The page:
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A History of China by Wolfram Eberhard

Using his bondsmen as a nucleus


The

Toba (T'o-pa) formed a small group in the north of the present province of Shansi, north of the city of Tat'ungfu, and they were about to develop their small state. They were primarily of Turkish origin, but had absorbed many tribes of the older Hsiung-nu and the Hsien-pi. In considering the ethnical relationships of all these northern peoples we must rid ourselves of our present-day notions of national unity. Among the Toba there were many Turkish tribes, but also Mongols, and probably a Tungus tribe, as well as perhaps others whom we cannot yet analyse. These tribes may even have spoken different languages, much as later not only Mongol but also Turkish was spoken in the Mongol empire. The political units they formed were tribal unions, not national states.

Such a union or federation can be conceived of, structurally, as a cone. At the top point of the cone there was the person of the ruler of the federation. He was a member of the leading family or clan of the leading tribe (the two top layers of the cone). If we speak of the Toba as of Turkish stock, we mean that according to our present knowledge, this leading tribe (_a_) spoke a language belonging to the Turkish language family and (_b_) exhibited a pattern of culture which belonged to the type called above in Chapter One as "North-western Culture". The next layer of the cone represented the "inner circle of tribes", i.e. such tribes as had joined with the leading tribe at an early moment.

The leading family of the leading tribe often took their wives from the leading families of the "inner tribes", and these leaders served as advisors and councillors to the leader of the federation. The next lower layer consisted of the "outer tribes", i.e. tribes which had joined the federation only later, often under strong pressure; their number was always much larger than the number of the "inner tribes", but their political influence was much weaker. Every layer below that of the "outer tribes" was regarded as inferior and more or less "unfree". There was many a tribe which, as a tribe, had to serve a free tribe; and there were others who, as tribes, had to serve the whole federation. In addition, there were individuals who had quit or had been forced to quit their tribe or their home and had joined the federation leader as his personal "bondsmen"; further, there were individual slaves and, finally, there were the large masses of agriculturists who had been conquered by the federation. When such a federation was dissolved, by defeat or inner dissent, individual tribes or groups of tribes could join a new federation or could resume independent life.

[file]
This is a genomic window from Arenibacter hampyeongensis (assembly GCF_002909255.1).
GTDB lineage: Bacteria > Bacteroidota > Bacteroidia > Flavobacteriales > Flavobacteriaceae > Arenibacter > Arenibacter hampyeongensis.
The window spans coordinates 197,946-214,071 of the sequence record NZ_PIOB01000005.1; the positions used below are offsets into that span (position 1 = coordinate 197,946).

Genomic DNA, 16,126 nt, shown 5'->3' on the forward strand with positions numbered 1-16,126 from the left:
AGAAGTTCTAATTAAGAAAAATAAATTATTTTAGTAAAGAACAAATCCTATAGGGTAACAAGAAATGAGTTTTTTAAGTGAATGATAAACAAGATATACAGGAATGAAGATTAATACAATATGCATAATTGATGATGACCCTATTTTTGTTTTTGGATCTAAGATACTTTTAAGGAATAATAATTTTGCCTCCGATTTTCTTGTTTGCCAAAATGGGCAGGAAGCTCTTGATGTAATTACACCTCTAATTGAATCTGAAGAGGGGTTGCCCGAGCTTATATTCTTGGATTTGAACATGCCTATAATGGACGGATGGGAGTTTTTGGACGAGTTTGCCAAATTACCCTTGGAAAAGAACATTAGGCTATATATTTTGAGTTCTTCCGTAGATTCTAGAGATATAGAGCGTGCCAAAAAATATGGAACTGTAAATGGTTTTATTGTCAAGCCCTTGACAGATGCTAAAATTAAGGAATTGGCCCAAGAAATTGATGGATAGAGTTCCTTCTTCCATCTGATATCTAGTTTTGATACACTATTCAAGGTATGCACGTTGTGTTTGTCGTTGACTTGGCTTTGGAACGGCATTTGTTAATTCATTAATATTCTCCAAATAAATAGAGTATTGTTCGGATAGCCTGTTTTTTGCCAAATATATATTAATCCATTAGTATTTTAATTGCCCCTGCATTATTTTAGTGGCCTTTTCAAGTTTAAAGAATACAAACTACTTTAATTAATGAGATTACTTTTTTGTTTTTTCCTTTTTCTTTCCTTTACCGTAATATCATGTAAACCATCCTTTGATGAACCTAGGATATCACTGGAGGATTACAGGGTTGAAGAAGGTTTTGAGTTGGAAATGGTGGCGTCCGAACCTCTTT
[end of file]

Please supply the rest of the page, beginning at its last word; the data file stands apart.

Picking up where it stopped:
Typically, such federations exhibited two tendencies. In the case of the Hsiung-nu we indicated already previously that the leader of the federation repeatedly attempted to build up a kind of bureaucratic system, using his bondsmen as a nucleus. A second tendency was to replace the original tribal leaders by members of the family of the federation leader. If this initial step, usually first taken when "outer tribes" were incorporated, was successful, a reorganization was attempted: instead of using tribal units in war, military units on the basis of "Groups of Hundred", "Groups of Thousand", etc., were created and the original tribes were dissolved into military regiments. In the course of time, and especially at the time of the dissolution of a federation, these military units had gained social coherence and appeared to be tribes again; we are probably correct in assuming that all "tribes" which we find from this time on were already "secondary" tribes of this type. A secondary tribe often took its name from its leader, but it could also revive an earlier "primary tribe" name.


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